Continuing down the supply chain, among many other examples, are Bridgestone’s focus on recycled rubber initiatives; ArcelorMittal announcing a $1.2 billion investment in a green and clean steel manufacturing building; and startups like Redwood Materials and Li-Cycle focused on perfecting the recycled battery for an entirely EV future. This particular point revolving around batteries, as we’ll see, will be one of the most important aspects of true sustainability. It’s one of biggest ironies of clean energy manufacturing that isn’t being talked about as much as it should. In order for us to achieve sustainability with electric vehicles, we are currently relying on an unsustainable mining effort for the raw materials that make up a lithium-ion battery. Certainly, this is something being looked at across the board, but it goes to show that sustainability will go beyond finished products in the future — it has to also be imbedded in every nook and cranny of the automobile.
Investing in cleaner technology is more important to shareholders and customers today than ever before.
The New Shareholder Value
The automotive industry is a very asset-heavy, energy-reliant, and labor-intensive industry. Because of this, many companies have been able to use the same facilities for decades — some that may require an unnerving number of updates to be truly sustainable. As my company’s energy division has proven, change can come about in simple ways that over time can pay for themselves. Things like replacing old and outdated systems with lighting upgrades, HVAC updates, smart/automated energy management systems, water conservation, as well as renewable energy sources are great ways to start toward building a sustainable future. It doesn’t all have to come at once and can be built up over time.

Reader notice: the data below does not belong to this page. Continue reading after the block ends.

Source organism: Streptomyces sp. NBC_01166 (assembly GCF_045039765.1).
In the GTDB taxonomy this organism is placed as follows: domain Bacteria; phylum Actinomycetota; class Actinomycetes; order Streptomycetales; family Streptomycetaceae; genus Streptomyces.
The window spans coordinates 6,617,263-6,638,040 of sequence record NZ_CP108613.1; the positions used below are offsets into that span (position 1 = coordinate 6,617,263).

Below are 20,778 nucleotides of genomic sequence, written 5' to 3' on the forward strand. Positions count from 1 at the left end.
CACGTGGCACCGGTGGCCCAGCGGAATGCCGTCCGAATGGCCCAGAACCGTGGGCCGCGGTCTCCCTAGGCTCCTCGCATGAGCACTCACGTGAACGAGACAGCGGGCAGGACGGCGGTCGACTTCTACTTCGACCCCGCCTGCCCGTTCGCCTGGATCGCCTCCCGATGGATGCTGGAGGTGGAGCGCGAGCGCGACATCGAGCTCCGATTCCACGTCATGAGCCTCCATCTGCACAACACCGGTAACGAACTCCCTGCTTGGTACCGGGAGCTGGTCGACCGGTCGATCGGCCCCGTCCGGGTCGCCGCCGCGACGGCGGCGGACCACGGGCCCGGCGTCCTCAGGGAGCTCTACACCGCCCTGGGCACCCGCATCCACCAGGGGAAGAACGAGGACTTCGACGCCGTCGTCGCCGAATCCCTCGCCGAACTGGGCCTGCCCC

Being sustainable doesn’t have to necessarily cost more green either, and this article certainly doesn’t cover all the cause and effect items that can be discussed ad nauseum. In a thin-margin business there will always be a hesitancy to perhaps invest in such initiatives. But what’s different now is that maybe…just maybe…investing in cleaner technology is more important to shareholders and customers today than ever before. Dividend growth and stock buyback are boring; they’re old news. Pumping millions into streamlining your supply chain, cleaning your manufacturing processes, and reducing your reliance on dirty energy is the new shareholder value. People and large public companies are now more interested in aligning themselves with those that will affect their sustainability initiatives and their environments in positive ways.